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Syracuse University College of Law




In The Specter of Dictatorship,1 David Driesen has written a learned, lively book about the dangers of autocracy, weaving together incisive observations about democratic backsliding in other countries with a piercing critique of American teetering on the brink of executive authoritarianism at home. Driesen draws deeply and faithfully on the extant literature on comparative constitutionalism and democracy studies. He also builds on the work of scholars of the American political system who have documented the largely one-way transfer of power over foreign affairs to the executive branch. Driesen's thesis has a slight originalist cast, holding that "the Founders aimed to establish institutions and customs capable of containing a President with 'despotic' tendencies," but that such mechanisms have since become "eroded."2 That much is not particularly novel, but Driesen's nearly singular focus on the problem of "judicial acquiescence" helps the book to stand apart from approaches that focus more explicitly on questions of design,3 the production of norms, or perhaps even the cyclical nature of political decline and regeneration.4 The Specter of Dictatorship is timely, written in accessible prose, and takes seriously the possibility of a dictatorship in the United States.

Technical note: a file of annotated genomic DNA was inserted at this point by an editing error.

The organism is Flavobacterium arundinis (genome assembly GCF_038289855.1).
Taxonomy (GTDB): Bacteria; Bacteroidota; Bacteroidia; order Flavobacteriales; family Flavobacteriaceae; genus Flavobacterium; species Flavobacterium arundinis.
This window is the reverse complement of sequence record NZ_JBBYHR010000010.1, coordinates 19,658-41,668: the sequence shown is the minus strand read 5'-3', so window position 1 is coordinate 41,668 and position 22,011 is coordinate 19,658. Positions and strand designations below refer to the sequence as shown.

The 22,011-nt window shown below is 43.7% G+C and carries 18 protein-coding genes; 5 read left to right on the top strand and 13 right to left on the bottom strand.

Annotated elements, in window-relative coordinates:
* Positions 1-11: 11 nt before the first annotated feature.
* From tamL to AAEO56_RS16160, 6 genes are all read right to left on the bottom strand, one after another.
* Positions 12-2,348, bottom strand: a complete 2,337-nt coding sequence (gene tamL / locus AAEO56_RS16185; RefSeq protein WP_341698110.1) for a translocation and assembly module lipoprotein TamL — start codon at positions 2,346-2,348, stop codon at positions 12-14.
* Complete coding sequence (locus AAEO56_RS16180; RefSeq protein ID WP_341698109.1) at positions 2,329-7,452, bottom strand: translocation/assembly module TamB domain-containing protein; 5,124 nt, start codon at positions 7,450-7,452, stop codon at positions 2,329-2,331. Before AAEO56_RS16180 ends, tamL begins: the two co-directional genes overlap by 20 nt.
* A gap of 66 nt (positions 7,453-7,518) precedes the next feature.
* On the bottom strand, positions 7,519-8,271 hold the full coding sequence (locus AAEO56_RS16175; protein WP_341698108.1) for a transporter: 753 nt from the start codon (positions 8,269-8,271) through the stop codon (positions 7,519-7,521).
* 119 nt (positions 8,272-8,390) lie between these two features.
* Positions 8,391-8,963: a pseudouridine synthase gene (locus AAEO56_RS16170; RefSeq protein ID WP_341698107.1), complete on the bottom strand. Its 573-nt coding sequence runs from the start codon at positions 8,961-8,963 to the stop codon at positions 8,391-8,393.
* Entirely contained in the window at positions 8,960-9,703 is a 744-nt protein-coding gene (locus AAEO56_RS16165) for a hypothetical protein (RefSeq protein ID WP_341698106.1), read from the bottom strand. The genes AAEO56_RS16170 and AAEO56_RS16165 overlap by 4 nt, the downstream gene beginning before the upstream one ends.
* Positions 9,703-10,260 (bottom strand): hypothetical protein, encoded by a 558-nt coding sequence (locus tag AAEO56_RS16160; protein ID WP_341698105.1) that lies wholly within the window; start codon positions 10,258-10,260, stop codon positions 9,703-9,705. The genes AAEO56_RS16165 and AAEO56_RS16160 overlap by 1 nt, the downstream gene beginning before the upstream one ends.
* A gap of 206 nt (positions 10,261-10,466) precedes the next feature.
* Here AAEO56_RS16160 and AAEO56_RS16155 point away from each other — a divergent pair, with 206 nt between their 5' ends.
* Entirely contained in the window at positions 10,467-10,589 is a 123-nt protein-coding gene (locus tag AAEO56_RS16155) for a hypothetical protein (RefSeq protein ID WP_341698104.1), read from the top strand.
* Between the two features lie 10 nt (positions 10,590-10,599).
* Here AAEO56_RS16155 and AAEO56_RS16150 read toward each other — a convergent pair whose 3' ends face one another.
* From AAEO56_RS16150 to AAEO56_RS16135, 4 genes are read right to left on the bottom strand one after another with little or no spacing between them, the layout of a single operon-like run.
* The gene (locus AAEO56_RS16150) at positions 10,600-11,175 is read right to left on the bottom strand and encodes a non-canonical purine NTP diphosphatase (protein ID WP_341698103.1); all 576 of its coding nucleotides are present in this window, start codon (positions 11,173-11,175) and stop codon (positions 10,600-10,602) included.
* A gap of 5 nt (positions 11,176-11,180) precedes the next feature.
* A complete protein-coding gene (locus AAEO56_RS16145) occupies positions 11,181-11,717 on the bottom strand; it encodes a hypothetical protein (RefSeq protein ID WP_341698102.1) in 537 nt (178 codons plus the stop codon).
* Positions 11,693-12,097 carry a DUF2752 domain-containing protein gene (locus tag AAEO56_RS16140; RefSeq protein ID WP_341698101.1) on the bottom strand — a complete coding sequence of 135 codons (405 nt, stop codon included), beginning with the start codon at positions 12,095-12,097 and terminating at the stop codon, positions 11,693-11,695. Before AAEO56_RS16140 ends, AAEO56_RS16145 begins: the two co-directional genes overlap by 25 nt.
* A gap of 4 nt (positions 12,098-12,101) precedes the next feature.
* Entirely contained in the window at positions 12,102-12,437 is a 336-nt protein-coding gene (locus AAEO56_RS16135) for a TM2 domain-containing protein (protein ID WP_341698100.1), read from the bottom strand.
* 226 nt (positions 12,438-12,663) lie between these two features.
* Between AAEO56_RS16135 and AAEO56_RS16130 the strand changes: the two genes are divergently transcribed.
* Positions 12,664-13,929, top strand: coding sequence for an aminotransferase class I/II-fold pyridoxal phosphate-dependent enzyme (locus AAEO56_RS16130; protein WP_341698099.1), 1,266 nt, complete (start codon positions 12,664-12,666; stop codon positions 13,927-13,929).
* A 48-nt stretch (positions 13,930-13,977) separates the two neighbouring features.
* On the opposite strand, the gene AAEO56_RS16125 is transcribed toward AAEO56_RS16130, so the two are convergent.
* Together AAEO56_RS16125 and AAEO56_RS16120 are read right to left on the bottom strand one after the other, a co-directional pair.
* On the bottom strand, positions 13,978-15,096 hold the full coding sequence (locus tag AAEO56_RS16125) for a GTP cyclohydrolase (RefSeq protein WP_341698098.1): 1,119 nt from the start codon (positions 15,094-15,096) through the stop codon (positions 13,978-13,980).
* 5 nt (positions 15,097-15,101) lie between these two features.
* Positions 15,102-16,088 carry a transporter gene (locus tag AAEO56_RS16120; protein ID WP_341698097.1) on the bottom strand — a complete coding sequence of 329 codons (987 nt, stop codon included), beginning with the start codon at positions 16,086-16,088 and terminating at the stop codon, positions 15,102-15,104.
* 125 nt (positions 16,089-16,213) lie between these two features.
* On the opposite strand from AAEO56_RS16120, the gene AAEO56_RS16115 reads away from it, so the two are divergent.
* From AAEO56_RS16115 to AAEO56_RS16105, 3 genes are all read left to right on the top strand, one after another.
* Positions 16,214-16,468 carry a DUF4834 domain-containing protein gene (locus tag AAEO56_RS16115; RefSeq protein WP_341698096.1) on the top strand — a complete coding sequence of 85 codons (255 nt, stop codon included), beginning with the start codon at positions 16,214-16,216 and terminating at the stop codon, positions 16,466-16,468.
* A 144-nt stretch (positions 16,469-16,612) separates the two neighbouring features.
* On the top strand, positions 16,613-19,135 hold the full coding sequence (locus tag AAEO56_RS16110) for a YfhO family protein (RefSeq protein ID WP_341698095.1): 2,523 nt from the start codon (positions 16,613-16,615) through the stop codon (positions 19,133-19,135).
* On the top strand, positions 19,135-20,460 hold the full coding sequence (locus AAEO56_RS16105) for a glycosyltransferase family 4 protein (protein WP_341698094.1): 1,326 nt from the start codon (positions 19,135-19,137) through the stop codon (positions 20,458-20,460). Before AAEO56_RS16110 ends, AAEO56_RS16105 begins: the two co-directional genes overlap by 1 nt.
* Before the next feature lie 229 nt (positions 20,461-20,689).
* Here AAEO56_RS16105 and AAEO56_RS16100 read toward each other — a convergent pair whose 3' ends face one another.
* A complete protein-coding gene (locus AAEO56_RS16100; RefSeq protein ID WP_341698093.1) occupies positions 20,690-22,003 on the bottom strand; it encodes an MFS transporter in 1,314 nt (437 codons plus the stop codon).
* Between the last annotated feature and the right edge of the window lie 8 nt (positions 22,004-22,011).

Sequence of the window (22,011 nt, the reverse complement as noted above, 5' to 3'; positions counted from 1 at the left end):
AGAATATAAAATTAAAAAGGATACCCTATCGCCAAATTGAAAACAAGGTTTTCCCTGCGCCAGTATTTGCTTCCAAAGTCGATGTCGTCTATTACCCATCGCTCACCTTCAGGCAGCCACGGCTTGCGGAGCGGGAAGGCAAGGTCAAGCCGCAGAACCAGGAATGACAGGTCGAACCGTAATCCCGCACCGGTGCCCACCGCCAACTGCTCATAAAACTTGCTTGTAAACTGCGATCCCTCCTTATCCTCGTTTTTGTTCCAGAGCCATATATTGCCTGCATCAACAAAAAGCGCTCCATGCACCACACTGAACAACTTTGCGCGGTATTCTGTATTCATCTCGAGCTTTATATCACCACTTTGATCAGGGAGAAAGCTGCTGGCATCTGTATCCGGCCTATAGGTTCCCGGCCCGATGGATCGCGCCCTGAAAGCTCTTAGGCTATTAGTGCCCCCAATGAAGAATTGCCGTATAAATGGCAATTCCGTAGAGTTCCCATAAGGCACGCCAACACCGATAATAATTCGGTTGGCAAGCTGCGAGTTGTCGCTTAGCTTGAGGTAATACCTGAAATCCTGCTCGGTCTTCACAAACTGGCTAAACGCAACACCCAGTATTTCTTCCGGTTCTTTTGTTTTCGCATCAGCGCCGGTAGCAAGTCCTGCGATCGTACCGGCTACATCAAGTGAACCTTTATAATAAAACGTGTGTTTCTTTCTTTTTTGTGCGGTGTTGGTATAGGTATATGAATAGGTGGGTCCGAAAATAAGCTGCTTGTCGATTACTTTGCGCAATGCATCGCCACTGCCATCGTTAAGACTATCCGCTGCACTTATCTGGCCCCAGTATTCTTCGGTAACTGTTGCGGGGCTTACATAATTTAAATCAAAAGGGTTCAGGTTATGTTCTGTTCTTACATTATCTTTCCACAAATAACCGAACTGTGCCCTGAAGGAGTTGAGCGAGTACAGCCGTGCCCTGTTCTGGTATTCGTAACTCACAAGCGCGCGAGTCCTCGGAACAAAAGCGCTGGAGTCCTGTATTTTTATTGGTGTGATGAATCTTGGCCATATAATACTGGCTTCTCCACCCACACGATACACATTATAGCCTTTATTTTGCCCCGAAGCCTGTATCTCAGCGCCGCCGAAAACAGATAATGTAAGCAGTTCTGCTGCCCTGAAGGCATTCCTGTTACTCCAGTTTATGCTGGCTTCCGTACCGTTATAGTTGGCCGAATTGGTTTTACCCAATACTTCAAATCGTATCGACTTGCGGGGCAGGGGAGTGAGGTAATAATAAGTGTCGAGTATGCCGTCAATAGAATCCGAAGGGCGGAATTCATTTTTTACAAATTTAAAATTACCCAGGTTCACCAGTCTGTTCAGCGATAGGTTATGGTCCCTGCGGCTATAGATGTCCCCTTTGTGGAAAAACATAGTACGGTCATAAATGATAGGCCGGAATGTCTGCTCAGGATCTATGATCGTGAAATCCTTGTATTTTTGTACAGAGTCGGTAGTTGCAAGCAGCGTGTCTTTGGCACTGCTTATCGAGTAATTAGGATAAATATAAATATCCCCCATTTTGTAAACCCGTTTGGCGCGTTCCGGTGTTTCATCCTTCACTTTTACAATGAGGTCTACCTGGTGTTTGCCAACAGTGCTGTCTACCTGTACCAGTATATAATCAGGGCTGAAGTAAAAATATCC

Driesen's choice to make the centerpiece of his book about the jurisprudence addressing presidential power, however, renders the project vulnerable to the criticism that both his diagnosis and his solutions may be a tad court-centric. In this essay, I will probe why Driesen's account might lead him to miss important things that ail American democracy. Ultimately, those factors should lead us to be modest in predicting what beneficial role judges can play in constraining a president. There may be important moments when judicial decrees might be heeded and intervention would do some good, but judges alone cannot save democracy.


Updated with published version of paper on 2/2/2023

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